Architects, urban designers and planners have long understood the power of public spaces as crucial physical nodes in the experience and function of the urban fabric and the lives lived within it. As our world becomes more populous and urbanizes, and cities expand, densify and become more culturally diverse, the need for more and new types of public spaces will arguably increase.
Alongside this urbanization and globalization, there is a growing insight that in order for our civilization to continue survive and prosper we need to re-evaluate the role urban areas and activities play in the health of ecosystems that we and other species depend upon, i.e. to become more 'sustainable'. It is therefore essential that we question what role public spaces can play in developing the understanding of and transition to 'sustainable development'. In other words: What is a sustainable public space and how do we, as spatial designers, support the development of such a place?
The question of what a 'sustainable public space' is and how one might design or plan for their most effective use is imminently tied up with the questions of "What do we mean by sustainability?" and "What do we mean by city?" identified by FORMAS as the two primary knowledge gaps in research being conducted on "Sustainable urban development in Sweden". This dissertation will contribute to these questions through the exploration of an emerging theory and practice called regenerative design and development, which calls into question the reigning reductionist paradigm of sustainable design and development for the built environment.
Regenerative design is a system-based approach which advocates developing place-based strategies with a focus on enhancing fruitful relationships between the key principles and needs of ecosystems and society within their glocal context. In particular, it aims to enhance the regeneration of resources in society and improve quality of life through reconceptualising our role within ecosystems and resource cycles.
“Regenerative Design…introduces into Ecological Design at least two additional streams—the Science or Art of Place, and the science of living systems. Regeneration is far more than simple renewal or restoration. Definitions of the word ‘regenerate’ include three key ideas: a radical change for the better; creation of a new spirit; returning energy to the source” (Mang, Pamela 2001)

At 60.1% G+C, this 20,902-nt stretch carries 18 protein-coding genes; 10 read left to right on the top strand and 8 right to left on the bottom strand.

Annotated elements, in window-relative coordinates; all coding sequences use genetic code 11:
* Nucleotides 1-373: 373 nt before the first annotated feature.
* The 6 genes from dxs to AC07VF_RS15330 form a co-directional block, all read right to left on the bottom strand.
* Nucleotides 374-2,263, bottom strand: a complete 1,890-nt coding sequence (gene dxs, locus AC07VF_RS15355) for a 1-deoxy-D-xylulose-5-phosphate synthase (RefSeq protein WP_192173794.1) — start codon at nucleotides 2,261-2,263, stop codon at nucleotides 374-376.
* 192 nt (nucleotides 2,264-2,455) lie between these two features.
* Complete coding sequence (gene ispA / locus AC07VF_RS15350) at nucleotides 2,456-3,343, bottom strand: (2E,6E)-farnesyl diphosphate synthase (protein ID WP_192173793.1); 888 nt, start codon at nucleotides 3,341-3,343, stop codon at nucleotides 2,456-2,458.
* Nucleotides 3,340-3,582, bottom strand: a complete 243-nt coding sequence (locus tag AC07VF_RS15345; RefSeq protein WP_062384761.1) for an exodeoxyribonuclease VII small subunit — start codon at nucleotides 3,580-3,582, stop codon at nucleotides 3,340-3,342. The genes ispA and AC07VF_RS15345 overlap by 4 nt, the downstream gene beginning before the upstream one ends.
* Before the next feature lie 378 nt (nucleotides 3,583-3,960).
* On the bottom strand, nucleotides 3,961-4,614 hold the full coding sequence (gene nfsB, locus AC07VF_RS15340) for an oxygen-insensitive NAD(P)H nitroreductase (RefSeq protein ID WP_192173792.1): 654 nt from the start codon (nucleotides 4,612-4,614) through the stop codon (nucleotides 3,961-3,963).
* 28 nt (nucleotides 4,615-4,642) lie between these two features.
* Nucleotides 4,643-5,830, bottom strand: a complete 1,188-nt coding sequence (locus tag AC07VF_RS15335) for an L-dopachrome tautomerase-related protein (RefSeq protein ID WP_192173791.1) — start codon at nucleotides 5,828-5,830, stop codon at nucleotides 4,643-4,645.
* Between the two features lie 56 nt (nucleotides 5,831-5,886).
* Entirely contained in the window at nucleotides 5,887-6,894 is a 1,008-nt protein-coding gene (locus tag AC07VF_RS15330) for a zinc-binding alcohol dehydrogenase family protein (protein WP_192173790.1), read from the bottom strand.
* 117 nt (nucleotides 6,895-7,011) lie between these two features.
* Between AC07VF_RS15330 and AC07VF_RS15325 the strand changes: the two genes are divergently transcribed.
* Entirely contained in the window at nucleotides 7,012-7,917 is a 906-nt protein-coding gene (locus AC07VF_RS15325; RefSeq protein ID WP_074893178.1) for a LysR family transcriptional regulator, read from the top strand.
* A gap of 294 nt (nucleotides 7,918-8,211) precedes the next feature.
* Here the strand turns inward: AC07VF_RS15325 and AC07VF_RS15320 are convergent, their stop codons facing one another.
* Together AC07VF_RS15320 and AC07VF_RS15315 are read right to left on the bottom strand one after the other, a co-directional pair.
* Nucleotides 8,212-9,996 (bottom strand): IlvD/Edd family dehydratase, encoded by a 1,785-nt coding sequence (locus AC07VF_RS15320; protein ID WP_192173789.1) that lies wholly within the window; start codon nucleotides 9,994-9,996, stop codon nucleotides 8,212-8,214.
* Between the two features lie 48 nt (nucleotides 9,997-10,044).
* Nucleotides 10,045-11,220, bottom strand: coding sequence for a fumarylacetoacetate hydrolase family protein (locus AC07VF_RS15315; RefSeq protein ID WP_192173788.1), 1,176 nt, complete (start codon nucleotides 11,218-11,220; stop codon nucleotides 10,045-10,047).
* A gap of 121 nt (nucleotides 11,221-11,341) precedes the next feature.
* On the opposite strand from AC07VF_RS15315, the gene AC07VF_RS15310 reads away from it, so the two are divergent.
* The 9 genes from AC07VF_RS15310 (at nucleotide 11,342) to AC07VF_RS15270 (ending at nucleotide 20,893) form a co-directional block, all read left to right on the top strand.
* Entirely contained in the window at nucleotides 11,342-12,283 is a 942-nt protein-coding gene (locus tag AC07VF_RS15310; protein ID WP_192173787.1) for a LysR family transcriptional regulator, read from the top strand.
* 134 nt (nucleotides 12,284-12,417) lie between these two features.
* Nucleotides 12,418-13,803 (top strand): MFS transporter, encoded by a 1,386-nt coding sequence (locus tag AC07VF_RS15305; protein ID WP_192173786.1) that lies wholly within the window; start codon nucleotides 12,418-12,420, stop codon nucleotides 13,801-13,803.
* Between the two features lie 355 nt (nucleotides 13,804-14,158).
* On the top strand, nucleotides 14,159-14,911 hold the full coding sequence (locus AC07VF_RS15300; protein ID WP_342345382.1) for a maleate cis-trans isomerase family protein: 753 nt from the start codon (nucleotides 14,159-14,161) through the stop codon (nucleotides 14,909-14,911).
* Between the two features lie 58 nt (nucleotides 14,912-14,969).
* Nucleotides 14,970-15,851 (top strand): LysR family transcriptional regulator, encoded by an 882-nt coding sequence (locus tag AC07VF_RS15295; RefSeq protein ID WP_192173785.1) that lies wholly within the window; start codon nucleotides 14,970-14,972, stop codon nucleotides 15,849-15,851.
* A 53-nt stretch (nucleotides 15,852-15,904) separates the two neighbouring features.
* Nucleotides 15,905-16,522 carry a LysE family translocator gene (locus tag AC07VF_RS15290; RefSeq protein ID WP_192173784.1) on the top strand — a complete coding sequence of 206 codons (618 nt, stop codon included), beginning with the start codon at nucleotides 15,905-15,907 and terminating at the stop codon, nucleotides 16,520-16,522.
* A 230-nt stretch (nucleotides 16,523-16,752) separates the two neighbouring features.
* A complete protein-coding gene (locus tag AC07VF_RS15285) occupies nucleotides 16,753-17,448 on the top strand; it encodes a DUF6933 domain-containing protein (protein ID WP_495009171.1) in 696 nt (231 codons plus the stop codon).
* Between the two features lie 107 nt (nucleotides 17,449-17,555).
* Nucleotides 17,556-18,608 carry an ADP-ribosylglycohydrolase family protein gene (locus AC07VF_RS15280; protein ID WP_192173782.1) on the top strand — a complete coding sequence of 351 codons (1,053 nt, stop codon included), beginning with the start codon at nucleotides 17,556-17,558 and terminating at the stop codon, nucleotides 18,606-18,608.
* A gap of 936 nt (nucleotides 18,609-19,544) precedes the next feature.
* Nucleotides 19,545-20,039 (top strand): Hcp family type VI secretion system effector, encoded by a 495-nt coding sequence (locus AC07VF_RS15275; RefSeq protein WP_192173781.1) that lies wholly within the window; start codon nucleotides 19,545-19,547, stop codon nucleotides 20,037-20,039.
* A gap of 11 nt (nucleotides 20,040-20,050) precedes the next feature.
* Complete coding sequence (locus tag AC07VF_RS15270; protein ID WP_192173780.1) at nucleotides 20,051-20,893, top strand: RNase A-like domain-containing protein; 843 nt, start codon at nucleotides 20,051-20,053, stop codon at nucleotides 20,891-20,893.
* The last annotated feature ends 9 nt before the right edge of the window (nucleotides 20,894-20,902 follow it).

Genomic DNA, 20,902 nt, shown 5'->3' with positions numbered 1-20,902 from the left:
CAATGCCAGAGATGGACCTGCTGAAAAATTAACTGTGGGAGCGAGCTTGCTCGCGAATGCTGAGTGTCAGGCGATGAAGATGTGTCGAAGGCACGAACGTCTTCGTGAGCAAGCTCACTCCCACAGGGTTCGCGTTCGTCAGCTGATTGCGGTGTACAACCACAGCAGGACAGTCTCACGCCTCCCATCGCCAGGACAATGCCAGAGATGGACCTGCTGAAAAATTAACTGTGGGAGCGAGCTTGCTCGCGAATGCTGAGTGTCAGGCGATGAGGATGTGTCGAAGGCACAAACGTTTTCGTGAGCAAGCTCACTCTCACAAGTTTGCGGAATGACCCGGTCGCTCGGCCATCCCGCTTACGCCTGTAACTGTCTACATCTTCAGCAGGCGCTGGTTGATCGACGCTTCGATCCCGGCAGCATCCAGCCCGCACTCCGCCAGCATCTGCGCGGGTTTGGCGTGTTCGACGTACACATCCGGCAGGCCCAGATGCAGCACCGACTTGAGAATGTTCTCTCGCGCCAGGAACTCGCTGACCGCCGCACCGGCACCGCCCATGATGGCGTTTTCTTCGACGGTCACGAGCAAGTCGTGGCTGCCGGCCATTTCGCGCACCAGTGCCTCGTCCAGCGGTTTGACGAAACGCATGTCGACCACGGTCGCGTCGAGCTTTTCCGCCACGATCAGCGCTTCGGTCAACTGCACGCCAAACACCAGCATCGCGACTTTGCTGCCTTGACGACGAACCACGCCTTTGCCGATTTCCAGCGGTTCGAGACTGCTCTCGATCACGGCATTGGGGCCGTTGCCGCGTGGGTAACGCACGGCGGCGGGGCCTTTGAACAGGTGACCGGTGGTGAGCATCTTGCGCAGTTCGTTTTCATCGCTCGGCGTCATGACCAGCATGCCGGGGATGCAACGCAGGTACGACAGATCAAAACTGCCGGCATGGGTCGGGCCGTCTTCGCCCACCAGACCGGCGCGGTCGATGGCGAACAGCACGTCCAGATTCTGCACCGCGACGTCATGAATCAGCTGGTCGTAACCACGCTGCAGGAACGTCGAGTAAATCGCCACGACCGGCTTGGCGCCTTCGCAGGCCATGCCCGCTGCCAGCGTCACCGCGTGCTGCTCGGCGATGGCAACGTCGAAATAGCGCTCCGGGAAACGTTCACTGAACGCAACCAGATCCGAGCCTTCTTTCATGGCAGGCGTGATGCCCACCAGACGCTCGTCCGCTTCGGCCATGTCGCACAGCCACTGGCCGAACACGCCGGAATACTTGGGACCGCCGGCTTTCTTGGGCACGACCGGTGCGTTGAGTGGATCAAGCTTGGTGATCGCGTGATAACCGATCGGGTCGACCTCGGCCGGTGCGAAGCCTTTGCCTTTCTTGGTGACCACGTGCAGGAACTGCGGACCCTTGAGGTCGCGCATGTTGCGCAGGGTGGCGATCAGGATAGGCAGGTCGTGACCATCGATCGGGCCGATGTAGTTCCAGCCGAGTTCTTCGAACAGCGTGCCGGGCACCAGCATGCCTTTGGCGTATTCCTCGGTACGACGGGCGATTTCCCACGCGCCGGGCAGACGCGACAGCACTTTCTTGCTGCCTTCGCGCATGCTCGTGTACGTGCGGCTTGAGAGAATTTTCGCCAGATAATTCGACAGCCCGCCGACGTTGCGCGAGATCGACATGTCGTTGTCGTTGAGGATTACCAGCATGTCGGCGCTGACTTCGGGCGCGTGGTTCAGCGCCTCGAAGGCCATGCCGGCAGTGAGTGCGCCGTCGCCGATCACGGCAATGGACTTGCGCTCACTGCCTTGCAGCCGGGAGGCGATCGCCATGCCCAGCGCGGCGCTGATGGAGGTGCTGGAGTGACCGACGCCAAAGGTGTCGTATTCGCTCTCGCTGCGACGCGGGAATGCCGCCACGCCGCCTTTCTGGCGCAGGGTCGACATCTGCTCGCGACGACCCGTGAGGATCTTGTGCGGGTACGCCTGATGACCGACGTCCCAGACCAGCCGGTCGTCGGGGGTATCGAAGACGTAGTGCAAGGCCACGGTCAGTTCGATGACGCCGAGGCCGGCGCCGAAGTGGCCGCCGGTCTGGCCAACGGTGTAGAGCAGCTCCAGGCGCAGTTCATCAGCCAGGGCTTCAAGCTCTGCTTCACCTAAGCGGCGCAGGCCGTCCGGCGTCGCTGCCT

Integration of placemaking and resource cycles
The notion of sustainability and the notion of city will be problematized within the field of spatial design through the investigation and development of regenerative design principles and their potential to develop new types of urban public spaces. More specifically: How can the spatial designer affect and support public spaces that encourage regenerative cycles in communities and their relationship to ecosystems and resources?
To answer this, the dissertation will examine and develop practical and theoretical tools for architects, urban designers and planners to help inform the potential for the integration of placemaking and regenerative resource cycles, particularly waste-to-resource cycles. It will thereby also contribute to the discussion on if and how public spaces can, or cannot, contribute to the EU directive targets for increasing re-use and recycling to be achieved by 2020.Link to project at Mistra Urban Futures webpage >
Chalmers Department of Architecture, ResArc, Mistra Urban Futures